The American Association of Pediatrics has updated vaccine policy recommendations for meningococcal vaccines, advising a booster dose be given three years later, to bolster immunity against meningococcal illness among teens and young adults.
Meningococcal illness can cause meningitis, which is a painful swelling of the outer layer of the brain and spinal cord. Common symptoms include high fever, stiff neck, headache, nausea, vomiting, pain from looking at bright lights, confusion and fatigue.
The updated guidance, issued by the AAP committee on infectious diseases, makes their policy consistent with updated guidelines issued by the Advisory Committee on Immunization Practices of the Centers for Disease Control and Prevention. It's published in the December issue of Pediatrics.
Since 1992, when the American Academy of Pediatrics began recommending that babies sleep on their backs, the number of deaths due to Sudden Infant Death Syndrome or SIDS - the number one cause of death among infants younger than 1 year of age - has been cut in half, according to the CDC.
However, as the number of SIDS deaths have gone down, pediatricians have seen a dramatic increase in babies having flat head syndrome. About 13% of healthy infants have some form of positional plagiocephaly (which means "oblique head" in Greek).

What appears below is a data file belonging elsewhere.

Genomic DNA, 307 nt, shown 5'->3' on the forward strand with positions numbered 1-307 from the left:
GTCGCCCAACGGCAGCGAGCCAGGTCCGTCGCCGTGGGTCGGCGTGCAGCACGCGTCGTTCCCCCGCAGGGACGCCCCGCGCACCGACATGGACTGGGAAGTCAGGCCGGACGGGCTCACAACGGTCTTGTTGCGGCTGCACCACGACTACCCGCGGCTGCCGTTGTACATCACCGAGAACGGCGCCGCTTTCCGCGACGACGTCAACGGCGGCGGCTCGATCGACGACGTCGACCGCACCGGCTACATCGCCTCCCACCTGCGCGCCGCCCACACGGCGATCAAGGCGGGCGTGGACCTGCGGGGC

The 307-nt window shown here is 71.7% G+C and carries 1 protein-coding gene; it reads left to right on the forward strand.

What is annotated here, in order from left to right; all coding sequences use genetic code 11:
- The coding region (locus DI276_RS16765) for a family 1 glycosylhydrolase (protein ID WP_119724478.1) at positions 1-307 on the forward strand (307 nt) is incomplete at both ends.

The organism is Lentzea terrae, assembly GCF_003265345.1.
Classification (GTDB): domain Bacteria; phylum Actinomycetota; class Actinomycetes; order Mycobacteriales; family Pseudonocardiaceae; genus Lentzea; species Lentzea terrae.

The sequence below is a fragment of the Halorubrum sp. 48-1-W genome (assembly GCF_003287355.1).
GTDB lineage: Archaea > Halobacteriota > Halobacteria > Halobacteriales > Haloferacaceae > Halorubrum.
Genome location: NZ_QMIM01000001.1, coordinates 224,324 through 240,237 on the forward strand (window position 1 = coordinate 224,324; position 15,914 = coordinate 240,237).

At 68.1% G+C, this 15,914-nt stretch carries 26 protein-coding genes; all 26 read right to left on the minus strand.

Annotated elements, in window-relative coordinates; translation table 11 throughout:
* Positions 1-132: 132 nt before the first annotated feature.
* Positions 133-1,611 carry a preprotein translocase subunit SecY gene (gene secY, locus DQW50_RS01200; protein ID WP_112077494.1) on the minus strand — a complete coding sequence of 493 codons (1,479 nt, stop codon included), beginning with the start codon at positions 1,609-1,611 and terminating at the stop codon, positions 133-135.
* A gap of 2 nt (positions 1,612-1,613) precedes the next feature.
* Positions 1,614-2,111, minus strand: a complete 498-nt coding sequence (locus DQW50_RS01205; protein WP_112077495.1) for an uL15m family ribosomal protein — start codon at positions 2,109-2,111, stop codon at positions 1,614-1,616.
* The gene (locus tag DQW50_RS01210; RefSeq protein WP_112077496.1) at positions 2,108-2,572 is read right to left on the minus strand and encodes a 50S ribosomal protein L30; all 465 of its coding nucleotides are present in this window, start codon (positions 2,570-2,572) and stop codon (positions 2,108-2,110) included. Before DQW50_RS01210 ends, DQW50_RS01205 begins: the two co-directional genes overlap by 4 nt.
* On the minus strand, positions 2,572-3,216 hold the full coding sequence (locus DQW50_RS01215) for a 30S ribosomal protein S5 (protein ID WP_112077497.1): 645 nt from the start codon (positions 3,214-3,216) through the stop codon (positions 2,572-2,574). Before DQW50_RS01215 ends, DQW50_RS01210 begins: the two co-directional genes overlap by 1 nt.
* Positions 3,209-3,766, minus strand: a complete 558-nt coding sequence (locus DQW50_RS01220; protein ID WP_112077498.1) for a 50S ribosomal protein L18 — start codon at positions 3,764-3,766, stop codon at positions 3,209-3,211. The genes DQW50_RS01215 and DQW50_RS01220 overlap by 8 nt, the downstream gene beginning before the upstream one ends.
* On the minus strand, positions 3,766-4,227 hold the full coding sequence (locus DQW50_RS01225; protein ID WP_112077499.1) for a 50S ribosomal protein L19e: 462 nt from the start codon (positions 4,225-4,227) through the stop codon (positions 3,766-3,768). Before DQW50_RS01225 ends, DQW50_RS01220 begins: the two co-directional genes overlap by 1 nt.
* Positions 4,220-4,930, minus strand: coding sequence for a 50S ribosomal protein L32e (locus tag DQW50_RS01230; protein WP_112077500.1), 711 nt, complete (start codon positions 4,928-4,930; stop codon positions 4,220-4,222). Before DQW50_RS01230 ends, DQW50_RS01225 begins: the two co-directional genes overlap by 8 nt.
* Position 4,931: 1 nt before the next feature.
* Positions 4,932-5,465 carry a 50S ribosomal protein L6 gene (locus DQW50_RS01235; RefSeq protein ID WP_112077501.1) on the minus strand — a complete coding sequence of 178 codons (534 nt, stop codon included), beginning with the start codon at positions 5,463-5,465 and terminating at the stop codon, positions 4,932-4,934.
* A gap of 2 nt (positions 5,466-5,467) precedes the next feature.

"[Babies] spend almost all their time on their back," says pediatrician Dr. James Laughlin, "that leads to some positional flattening or molding of the head, depending on how the baby sleeps."
The number of babies getting chickenpox has gone down dramatically since the vaccine was first introduced more than 15 years ago, according to new research published Monday. Infants under the age of one do not get a chickenpox vaccine because they are too young. But they are indirectly benefiting from those who do receive the drug, according to the study in the journal Pediatrics.
"By having those people who are recommended to be vaccinated, we decrease the amount of disease that's going around," said Adriana Lopez, study author and epidemiologist from the Centers for Disease Control and Prevention. "That therefore decreases the exposures that people who aren't protected would come across."
Researchers looked at data from when the vaccine became available in 1995 until 2008. They found varicella, commonly known as chickenpox, decreased 90% in infants during this period. This very strongly suggests that vaccinating those who are old enough also protects those who cannot be inoculated, something health officials call community or "herd" immunity.
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